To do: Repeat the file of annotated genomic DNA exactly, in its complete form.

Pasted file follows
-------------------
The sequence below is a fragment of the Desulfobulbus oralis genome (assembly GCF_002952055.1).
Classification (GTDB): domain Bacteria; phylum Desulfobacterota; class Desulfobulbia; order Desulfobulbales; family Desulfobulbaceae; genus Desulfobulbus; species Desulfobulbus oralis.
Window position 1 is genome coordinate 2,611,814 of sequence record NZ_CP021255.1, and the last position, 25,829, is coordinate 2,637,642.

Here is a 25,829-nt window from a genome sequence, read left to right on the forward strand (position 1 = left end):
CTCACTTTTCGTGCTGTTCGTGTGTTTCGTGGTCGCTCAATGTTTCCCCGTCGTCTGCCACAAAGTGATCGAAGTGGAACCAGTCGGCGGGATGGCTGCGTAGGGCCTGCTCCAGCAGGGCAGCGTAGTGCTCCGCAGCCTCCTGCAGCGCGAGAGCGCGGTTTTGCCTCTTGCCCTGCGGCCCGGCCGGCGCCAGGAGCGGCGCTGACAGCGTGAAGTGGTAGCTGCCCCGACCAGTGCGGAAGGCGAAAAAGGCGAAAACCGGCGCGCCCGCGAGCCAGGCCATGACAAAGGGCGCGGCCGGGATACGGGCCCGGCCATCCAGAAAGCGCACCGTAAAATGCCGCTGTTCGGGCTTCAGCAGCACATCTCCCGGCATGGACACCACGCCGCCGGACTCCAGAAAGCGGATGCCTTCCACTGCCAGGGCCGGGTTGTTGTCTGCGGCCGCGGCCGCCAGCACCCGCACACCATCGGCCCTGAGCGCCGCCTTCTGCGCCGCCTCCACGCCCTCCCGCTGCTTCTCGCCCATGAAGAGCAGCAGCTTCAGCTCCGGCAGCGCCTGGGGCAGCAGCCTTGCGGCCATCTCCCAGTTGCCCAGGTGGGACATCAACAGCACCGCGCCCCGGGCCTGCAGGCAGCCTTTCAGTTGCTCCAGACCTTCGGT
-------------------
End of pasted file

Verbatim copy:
The sequence below is a fragment of the Desulfobulbus oralis genome (assembly GCF_002952055.1).
Classification (GTDB): domain Bacteria; phylum Desulfobacterota; class Desulfobulbia; order Desulfobulbales; family Desulfobulbaceae; genus Desulfobulbus; species Desulfobulbus oralis.
Window position 1 is genome coordinate 2,611,814 of sequence record NZ_CP021255.1, and the last position, 25,829, is coordinate 2,637,642.

Here is a 25,829-nt window from a genome sequence, read left to right on the forward strand (position 1 = left end):
CTCACTTTTCGTGCTGTTCGTGTGTTTCGTGGTCGCTCAATGTTTCCCCGTCGTCTGCCACAAAGTGATCGAAGTGGAACCAGTCGGCGGGATGGCTGCGTAGGGCCTGCTCCAGCAGGGCAGCGTAGTGCTCCGCAGCCTCCTGCAGCGCGAGAGCGCGGTTTTGCCTCTTGCCCTGCGGCCCGGCCGGCGCCAGGAGCGGCGCTGACAGCGTGAAGTGGTAGCTGCCCCGACCAGTGCGGAAGGCGAAAAAGGCGAAAACCGGCGCGCCCGCGAGCCAGGCCATGACAAAGGGCGCGGCCGGGATACGGGCCCGGCCATCCAGAAAGCGCACCGTAAAATGCCGCTGTTCGGGCTTCAGCAGCACATCTCCCGGCATGGACACCACGCCGCCGGACTCCAGAAAGCGGATGCCTTCCACTGCCAGGGCCGGGTTGTTGTCTGCGGCCGCGGCCGCCAGCACCCGCACACCATCGGCCCTGAGCGCCGCCTTCTGCGCCGCCTCCACGCCCTCCCGCTGCTTCTCGCCCATGAAGAGCAGCAGCTTCAGCTCCGGCAGCGCCTGGGGCAGCAGCCTTGCGGCCATCTCCCAGTTGCCCAGGTGGGACATCAACAGCACCGCGCCCCGGGCCTGCAGGCAGCCTTTCAGTTGCTCCAGACCTTCGGT